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Despite their popularity, many people still have questions about whether electric cars are dangerous in a crash. No one wants to climb behind the wheel of a vehicle that could be deadly for themselves and their families. We have dug into the facts and uncovered the information you need to make an informed consumer decision about the safety of electric cars.
The evidence indicates that electric cars are not dangerous in a crash. The National Highway Traffic Safety Association has concluded that the likelihood you suffer an injury in a collision while driving an electric car is a little lower than if you were in a conventional vehicle. The public is often slow to adopt new technology so it isn't surprising some people would question the safety of electric cars. A few of the advantages of electric cars include:
- No internal combustion engine.
- The design of Lithium-ion batteries.
- A safety system that shuts off a car's power after a collision.
- Fewer moving parts that malfunction and trigger a fire.
That is not to say electric vehicles are foolproof. The primary safety concern surrounding electric cars has long been the fire hazard that the Lithium-ion battery system could pose to people inside the vehicle as well as first responders. These are issues that are not present in a conventional car battery. As we will talk about, carmakers have taken steps to mitigate these legitimate dangers.
Are electric cars more likely to catch fire?
While fires aren't out of the question, there is currently nothing to suggest electric cars are more volatile than their gasoline-powered counterparts. There were some well-known cases of earlier models catching fire which helped perpetuate the idea that vehicles powered by Lithium-ion batteries pose a greater danger to consumers than gas vehicles. As demand for electric cars has grown, it has become easier to find reliable data on the subject from governmental and industry sources that refute that claim.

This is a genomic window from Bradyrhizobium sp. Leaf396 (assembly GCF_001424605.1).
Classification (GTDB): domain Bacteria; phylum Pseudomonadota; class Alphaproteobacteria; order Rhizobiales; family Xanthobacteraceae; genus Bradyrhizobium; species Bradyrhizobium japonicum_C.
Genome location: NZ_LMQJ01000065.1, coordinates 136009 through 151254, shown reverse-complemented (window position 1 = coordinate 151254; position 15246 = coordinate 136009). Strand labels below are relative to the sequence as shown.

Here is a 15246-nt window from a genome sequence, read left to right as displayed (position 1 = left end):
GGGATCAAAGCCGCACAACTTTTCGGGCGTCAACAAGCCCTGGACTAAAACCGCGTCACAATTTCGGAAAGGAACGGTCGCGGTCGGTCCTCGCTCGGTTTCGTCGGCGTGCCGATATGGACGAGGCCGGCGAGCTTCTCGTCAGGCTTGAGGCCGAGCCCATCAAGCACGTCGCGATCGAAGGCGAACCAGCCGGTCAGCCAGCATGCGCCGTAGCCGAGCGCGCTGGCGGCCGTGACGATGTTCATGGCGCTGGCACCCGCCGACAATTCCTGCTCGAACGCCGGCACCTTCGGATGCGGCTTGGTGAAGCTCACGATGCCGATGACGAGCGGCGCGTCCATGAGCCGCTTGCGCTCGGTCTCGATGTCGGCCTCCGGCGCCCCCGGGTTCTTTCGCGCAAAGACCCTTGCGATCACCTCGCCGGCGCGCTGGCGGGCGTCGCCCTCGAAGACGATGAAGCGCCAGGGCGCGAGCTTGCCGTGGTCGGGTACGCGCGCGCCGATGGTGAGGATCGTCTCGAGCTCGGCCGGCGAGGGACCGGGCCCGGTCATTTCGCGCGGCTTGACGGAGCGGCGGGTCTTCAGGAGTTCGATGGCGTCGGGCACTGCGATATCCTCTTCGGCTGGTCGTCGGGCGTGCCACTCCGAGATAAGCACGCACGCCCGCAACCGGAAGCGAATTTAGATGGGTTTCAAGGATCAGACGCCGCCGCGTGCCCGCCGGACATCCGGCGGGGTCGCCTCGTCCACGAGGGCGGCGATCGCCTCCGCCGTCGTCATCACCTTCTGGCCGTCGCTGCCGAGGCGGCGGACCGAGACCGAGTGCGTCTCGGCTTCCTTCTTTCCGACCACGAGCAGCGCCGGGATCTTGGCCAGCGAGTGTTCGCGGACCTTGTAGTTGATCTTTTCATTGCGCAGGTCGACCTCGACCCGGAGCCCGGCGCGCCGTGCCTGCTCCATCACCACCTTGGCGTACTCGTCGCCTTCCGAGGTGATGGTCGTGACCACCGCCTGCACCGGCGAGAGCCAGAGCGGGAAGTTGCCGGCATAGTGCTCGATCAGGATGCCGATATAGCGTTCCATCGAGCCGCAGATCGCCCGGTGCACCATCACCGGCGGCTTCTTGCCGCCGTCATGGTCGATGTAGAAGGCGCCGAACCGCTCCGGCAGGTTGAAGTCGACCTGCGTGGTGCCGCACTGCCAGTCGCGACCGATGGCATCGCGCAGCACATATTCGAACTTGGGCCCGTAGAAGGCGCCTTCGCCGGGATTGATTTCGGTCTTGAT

One major advantage an electric car has in a crash is the absence of oil and gasoline. These are flammable liquids and are easily ignited in a crash. The National Fire Protection Association reports there were around 174,000 vehicle fires in the United States in 2015. 455 people died as a result of these incidents. Indeed, the report doesn't differentiate between electric and internal combustion engine cars, but we know that the bulk of the vehicles covered in the data are gasoline vehicles.
Yet, as we stated earlier, lithium-ion batteries can catch fire. The question is not if it can happen or not, but if the event poses a threat to the driver and passengers. When a battery suffers external damage or short circuits a phenomenon known as thermal runaway can occur. This causes the temperature to increase which leads to the battery's energy being released. The subsequent chain reaction could lead to a fire that might spread throughout the car.
The good news is the chances of thermal runaway putting you at risk following a crash are low due to the improved construction of lithium-ion batteries. Compartments inside the battery help keep fires isolated. When there is a problem in one compartment the insulated compartment walls prevent it from spreading. The monitoring system will shut the car down when a fire is detected. A motorist is only out the cost of a battery repair rather than the more expensive, and even deadly, alternative.